Short-Term Rentals: History & Previous Board Action
The BOT and other Town Boards have participated in discussions related to the regulation of short-term rentals since approximately 2016.
On July 19, 2018, the BOT met in a work session to discuss a draft ordinance for the regulation of short-term rentals. The purpose of the ordinance was to address the impacts of short-term rentals to neighborhoods and infrastructure.
The definition of short-term rental is
Short-term rental means the rent or lease for any form of consideration of a dwelling, dwelling unit, accessory dwelling unit, or portion of any dwelling unit to a particular person or persons for periods of time less than thirty (30) days. Short-term rental does not apply to or include commercial hotels or motels. A short-term rental is a use that is accessory to such dwelling or dwelling unit.
Since the July 2018 BOT work session, the BOT has continued to take public comment and feedback related to the regulation of short-term rentals. In December 2018, the BOT appointed an advisory committee comprised of Trustees, town staff, and planning commissioners to further research modifications to the Nederland Municipal Code and then present their findings to the BOT in February.
During the March 19, 2019, Regular Meeting, the BOT again discussed adopting short-term rental regulations. Staff was directed to draft a short-term rental ordinance to meet the following regulations:
- Only primary residence may be licensed as a short-term rental.
- A whole-house short-term rental is capped at thirty (30) days per year.
- If the primary resident is present, a portion of the house may be short-term rented without a cap.
- The BOT is considering potentially allowing existing accessory dwelling units that are detached to be rented as a short-term rental.
The BOT agreed that long-term rentals would be permitted in all structures. Long-term rental means a rental of 30 or more consecutive days.
Based on this direction, staff presented a DRAFT short-term rental ordinance for the BOT’s consideration and additional discussion at the April 16, 2019, Regular Meeting. The BOT heard public comment related to the regulation of short-term rentals and the different opinions from the public on the impact of short-term rentals in Nederland.
On April 16, the BOT directed the advisory committee to discuss the short-term rental draft ordinance and the accessory dwelling unit draft ordinance at a work session meeting on April 24, 2019. The BOT also directed staff to bring back the short-term rental ordinance for an action item on May 7, 2019.
The BOT took public comment related to the draft short-term rental ordinance on May 7, 2019. The BOT meeting adjourned at 11:00 p.m. without the BOT’s discussion or action on the draft short-term rental ordinance. The BOT directed staff to place the draft short-term rental ordinance on the work session and regular meeting agendas for June 4, 2019.
On June 4, 2019, the BOT met in a work session and a regular meeting to discuss the draft short-term rental ordinance. The BOT also heard public comment on the draft ordinance during the regular meeting. Following the discussion, the BOT continued the meeting and directed staff to revise the draft ordinance with the following considerations:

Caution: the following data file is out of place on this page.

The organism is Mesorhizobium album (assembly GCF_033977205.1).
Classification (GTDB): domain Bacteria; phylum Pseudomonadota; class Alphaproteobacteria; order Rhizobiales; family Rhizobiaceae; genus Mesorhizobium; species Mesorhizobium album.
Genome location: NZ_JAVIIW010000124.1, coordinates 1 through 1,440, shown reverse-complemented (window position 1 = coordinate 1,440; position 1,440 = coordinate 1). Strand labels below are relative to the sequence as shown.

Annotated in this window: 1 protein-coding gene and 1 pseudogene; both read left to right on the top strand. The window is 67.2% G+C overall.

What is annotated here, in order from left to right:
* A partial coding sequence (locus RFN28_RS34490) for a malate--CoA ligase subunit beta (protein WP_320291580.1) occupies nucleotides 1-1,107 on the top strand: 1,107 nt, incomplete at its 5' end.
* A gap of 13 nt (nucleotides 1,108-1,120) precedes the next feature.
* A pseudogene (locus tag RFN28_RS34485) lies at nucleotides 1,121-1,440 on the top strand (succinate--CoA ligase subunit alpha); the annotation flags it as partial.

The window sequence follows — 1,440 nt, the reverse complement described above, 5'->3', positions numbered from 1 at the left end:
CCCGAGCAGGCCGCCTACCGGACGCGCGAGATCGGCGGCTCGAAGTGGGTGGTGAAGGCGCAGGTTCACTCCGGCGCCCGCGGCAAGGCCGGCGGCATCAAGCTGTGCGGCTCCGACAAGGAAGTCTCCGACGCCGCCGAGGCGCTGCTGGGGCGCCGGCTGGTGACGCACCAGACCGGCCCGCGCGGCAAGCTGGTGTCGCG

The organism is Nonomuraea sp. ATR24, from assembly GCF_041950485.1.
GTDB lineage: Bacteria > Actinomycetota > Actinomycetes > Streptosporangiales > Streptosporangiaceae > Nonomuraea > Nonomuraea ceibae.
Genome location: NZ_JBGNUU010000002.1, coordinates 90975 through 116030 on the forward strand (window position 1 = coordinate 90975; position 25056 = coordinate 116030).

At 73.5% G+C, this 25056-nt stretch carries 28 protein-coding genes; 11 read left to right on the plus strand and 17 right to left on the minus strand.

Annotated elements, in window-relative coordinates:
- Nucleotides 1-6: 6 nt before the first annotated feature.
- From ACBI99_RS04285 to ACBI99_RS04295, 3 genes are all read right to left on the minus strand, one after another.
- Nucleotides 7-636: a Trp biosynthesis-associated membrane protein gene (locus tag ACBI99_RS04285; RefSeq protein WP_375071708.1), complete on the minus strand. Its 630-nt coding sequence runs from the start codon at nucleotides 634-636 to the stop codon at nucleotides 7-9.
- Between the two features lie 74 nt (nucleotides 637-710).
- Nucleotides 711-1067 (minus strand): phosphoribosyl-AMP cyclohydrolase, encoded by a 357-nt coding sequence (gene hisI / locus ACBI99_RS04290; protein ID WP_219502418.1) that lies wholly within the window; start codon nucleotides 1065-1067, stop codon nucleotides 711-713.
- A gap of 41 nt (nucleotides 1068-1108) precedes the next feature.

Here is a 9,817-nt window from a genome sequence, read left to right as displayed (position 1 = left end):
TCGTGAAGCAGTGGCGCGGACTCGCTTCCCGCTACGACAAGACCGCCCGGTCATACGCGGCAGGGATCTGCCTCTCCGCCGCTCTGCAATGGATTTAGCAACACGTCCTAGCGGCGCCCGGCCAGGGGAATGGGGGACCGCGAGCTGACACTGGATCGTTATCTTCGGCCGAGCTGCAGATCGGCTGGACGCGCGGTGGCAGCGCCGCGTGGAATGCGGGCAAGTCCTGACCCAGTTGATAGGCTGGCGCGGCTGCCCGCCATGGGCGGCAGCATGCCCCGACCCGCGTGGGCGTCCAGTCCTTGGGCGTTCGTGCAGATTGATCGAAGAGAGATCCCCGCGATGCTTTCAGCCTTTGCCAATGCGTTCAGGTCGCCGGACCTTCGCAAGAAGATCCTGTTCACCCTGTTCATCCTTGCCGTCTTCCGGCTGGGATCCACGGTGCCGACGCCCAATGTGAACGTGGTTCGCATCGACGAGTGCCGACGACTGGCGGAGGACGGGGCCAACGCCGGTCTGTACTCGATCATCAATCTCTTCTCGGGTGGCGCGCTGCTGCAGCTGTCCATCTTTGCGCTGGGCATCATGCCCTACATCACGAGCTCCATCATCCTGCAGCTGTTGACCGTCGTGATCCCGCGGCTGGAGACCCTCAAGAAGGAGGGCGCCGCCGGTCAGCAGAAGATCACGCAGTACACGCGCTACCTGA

- For whole-house rentals, add a placeholder holder (N) for the limit on the number of days that the property may be rented.
- Add a section for a third type of license that could apply to non-primary residences.
- Consider whether short-term rentals are permitted in all zones.
- Clarify and strengthen enforcement for violations.
- Add a requirement that licensee provides specific information related to wildlife and trash.
On July 16, 2019, the BOT met in a work session and a regular meeting to discuss the revised draft of the short-term rental ordinance. The revised short-term rental draft included the following additions:
- Allowance of a limited number of “Class B” licenses for a person who does not qualify as a primary residence in Nederland.
- The enforcement section was expanded to provide a detailed process for handling violations. After three violations, the short-term rental license is revoked.
- Requirement that licensees post information about wildlife and trash.
The BOT also heard public comment on the draft ordinance during the regular meeting. The meeting concluded without specific direction related to the draft ordinance.
On August 20, 2019, the BOT discussed potential amendments to the ordinance being the removal of restrictions to primary residences; the occupancy limit; the land use table; and what the “n” number of days would be.
During the September 3, 2019 BOT meeting, the BOT discussed Class C licenses for STRs in commercial districts which include General Commercial (GC), Neighborhood Commercial (NC), and Central Business District (CBD).
On September 17, 2019, there was a public hearing on the draft STR ordinance. Following the public hearing, based on discussion the BOT identified the following amendments to the ordinance:
- Add the language “if applicable” after Section 6-95(a)(4);
- Change the required response time by an emergency contact from three to two hours as referenced in Sections 6-95(b) and 6-96(a)(2);
- Delete Subsection 6-98(c)(2) and renumber subsection (3) to (2);
- Delete Subsection 6-99(c).
The public hearing was continued to October 1, 2019, where Ordinance 798 was passed which amends “Article V of Chapter 6 of the Nederland Municipal Code, concerning business licensing, to establish a short-term rental licensing program and impose a penalty for violations thereof, and amending Chapter 16 of the Nederland Municipal Code, concerning short-term rental as an accessory use”.